une 18, 2011


WHEREAS, millions of unrecognized American troops served overseas around the globe in waging and winning a clear-cut victory in the Cold War (1945-1991); and

WHEREAS, Cold War Veterans were in the forefront of the worldwide struggle to defeat international communism since its inception; and

WHEREAS, There were Cold War flashpoints recognized by the Army of Occupation Medal, China and offshore waters under the China Service Medal (1945-1957), as well as 17 distinct military actions (1958-1983) covered by the Armed Forces Expeditionary Medal; and

WHEREAS, Many Americans lost their lives in hostile incidents with Soviets and their surrogates, Chinese, North Koreans and Cuban-supported insurgents along the Iron, Bamboo and Cactus Curtains (over and above the full-fledged wars in Korea and Vietnam) and other combat endeavors; and

WHEREAS, uncounted numbers of the United States military enforced the containment policy in inhospitable environments ranging from the shores of Greenland, the barren Aleutian islands, North Pacific skies, depths of the Arctic Ocean, Latin American jungles, as well as those countless numbers of members who served in CONUS, often in remote and isolated locations, to remote outposts stretching from Ethiopia to Pakistan, without official or public recognition; and

WHEREAS, The end of the Cold War brought freedom to many millions of people, and save countless lives with the end of the harsh and brutal rule of the totalitarian communist regime, thus bringing a peace dividend that cannot be calculated; and

WHEREAS, an all-encompassing precedent (Public Law 104-3) as has been set with the universal opening of membership to all veterans of Korea war service regardless of direct exposure to enemy attack; and

WHEREAS, as a matter of fairness and a means of rectifying a continuing injustice to Americans who performed arduous duty during the Cold War in most cases equal to that of combat, closing this gap in Cold War recognition, is the right thing to do for our veterans; and

WHEREAS, Congress has currently proposed two pieces of  legislation S.402 and H.R. 1968 that provide for the award of a military service medal to members of the armed forces who served honorably during the Cold War and assisted in its final successful outcome; and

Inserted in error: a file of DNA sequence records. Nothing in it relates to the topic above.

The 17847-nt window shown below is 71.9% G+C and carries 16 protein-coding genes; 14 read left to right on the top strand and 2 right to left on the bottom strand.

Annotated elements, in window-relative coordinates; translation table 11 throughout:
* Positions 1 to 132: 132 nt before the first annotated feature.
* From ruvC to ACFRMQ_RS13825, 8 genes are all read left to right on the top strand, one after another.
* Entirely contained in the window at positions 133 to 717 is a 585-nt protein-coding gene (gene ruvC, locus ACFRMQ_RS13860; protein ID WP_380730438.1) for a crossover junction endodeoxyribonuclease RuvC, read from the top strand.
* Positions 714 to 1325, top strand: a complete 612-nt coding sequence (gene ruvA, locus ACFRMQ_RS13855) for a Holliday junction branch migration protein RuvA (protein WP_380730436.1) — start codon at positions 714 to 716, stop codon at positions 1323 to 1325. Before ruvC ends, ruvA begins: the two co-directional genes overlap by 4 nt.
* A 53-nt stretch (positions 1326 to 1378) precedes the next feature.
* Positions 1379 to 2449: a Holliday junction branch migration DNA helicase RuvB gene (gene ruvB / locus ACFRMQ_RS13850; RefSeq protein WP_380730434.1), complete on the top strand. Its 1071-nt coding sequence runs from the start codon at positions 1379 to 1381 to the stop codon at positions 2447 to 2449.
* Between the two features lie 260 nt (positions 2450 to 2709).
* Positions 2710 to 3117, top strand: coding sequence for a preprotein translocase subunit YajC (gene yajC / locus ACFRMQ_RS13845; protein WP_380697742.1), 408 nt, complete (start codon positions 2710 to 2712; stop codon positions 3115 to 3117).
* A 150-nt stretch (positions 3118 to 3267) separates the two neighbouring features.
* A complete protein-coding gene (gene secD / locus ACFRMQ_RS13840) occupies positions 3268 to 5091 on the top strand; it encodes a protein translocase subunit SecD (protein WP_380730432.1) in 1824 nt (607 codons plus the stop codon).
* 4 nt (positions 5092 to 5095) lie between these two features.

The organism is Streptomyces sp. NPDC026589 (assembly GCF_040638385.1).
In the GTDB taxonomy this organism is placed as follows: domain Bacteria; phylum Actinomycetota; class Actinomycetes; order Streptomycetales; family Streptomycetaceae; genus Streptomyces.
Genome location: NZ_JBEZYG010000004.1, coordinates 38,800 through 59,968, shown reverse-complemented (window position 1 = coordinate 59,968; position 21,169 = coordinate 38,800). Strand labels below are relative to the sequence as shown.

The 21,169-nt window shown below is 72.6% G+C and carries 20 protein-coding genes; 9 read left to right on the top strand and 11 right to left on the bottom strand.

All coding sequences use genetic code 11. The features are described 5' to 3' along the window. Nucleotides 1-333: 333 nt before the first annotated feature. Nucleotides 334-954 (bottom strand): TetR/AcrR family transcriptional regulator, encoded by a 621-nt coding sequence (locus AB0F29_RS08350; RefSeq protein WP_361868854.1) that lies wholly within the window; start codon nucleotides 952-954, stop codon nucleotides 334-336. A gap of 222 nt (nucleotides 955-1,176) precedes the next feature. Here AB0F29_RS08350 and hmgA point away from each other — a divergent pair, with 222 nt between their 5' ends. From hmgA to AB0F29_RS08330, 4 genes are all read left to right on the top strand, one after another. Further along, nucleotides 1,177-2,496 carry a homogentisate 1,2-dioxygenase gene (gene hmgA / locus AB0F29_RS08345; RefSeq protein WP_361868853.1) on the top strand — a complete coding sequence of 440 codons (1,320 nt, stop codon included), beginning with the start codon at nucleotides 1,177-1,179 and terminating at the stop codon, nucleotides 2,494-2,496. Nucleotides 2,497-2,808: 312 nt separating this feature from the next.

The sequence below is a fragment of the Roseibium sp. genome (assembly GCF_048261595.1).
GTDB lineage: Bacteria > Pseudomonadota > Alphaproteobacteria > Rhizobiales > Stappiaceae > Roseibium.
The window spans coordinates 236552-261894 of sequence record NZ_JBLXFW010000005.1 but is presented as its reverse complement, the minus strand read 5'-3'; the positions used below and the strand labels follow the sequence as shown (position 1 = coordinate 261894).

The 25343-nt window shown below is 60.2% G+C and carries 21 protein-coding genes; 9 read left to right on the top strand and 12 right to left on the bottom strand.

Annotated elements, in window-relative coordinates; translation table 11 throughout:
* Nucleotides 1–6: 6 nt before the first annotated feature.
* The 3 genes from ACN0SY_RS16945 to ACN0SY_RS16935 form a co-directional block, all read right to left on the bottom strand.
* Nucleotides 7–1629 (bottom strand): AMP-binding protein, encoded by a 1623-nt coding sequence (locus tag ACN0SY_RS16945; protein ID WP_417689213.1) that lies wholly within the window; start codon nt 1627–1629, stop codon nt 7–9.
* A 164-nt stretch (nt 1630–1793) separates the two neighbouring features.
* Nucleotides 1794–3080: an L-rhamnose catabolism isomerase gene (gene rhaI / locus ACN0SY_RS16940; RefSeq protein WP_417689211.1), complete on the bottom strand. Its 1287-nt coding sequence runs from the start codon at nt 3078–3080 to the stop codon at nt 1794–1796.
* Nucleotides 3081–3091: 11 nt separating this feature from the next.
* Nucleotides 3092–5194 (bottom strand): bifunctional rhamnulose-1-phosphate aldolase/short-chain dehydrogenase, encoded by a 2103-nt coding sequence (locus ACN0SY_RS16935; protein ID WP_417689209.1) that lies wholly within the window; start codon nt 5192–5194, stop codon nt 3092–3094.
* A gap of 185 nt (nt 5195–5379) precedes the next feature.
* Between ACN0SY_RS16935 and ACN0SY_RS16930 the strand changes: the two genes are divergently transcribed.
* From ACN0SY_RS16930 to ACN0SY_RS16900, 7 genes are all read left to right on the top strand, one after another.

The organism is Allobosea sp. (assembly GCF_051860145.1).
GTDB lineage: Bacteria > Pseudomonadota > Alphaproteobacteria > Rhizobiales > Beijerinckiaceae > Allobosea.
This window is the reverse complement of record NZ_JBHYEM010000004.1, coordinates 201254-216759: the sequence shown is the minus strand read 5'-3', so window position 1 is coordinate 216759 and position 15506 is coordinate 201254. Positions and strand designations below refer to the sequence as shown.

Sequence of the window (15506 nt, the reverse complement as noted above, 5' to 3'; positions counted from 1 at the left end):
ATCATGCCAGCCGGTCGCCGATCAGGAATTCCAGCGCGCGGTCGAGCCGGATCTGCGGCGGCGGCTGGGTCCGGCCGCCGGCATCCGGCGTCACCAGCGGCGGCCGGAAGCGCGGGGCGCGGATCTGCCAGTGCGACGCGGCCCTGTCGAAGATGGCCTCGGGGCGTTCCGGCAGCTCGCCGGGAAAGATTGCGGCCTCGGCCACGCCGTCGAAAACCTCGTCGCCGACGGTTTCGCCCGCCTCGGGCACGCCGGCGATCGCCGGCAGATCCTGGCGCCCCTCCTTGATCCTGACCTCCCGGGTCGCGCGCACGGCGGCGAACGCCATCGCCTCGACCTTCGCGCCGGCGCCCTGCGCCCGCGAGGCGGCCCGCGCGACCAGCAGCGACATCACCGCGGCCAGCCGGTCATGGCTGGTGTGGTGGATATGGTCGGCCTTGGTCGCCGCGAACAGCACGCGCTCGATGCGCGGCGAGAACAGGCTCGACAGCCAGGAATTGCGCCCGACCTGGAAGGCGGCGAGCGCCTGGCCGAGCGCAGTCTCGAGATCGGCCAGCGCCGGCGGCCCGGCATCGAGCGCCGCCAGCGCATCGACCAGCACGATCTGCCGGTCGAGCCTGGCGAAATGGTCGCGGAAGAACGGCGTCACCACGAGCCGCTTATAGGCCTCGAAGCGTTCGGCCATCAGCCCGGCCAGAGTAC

WHEREAS, The Senate version of the National Defense Authorization Act 2012 includes a provision to authorize
the Secretary of Defense to authorize the issuance of a Cold War Service Medal; and

WHEREAS, This year 2011, marks the twentieth anniversary of the end of the Cold War and would be the perfect
time to recognize and honor these brave men and women, now; therefor

BE IT RESOLVED, by the American Cold War Veterans, that we support the federal legislation to award a Cold War Service Medal to veterans who were involved in that historical endeavor.

The Cold War Medal has been adopted as an official medal of the MOFWUS.


Reserve Officers Association Resolution No. 10-32
Resolution No. 10-32:  Authorize Cold War Service Medal

WHEREAS, the Fiscal Year 2002 Defense Authorization Act encouraged the Secretary of Defense to consider authorizing the Cold War Service Medal, for the period 2 September 1945 through 26 December 1991;

WHEREAS, the veterans of the Cold War faithfully served our country during a campaign of Soviet Block aggression, Eastern Europe occupation, and the constant threat of nuclear attack; and

WHEREAS, the Secretary of Defense has not yet authorized the wearing of the Cold War Service Medal on the military uniform;

NOW, THEREFORE, BE IT RESOLVED that the Reserve Officers Association of the United States, chartered by Congress, urge the Congress to direct the Secretary of Defense to authorize and issue the Cold War Service Medal.


Renewed by the ROA National Convention, 10 February 2010
Renewed by the National Convention 30 June  2007
Adopted as 04-13 by the National Convention 12 June 2004


Resolution No. 428:   COLD WAR VICTORY MEDAL

            WHEREAS,  in 1998, the United States (U.S.) government recognized the contributions of over 20 million U.S. service members during the Cold War with a certificate of recognition; and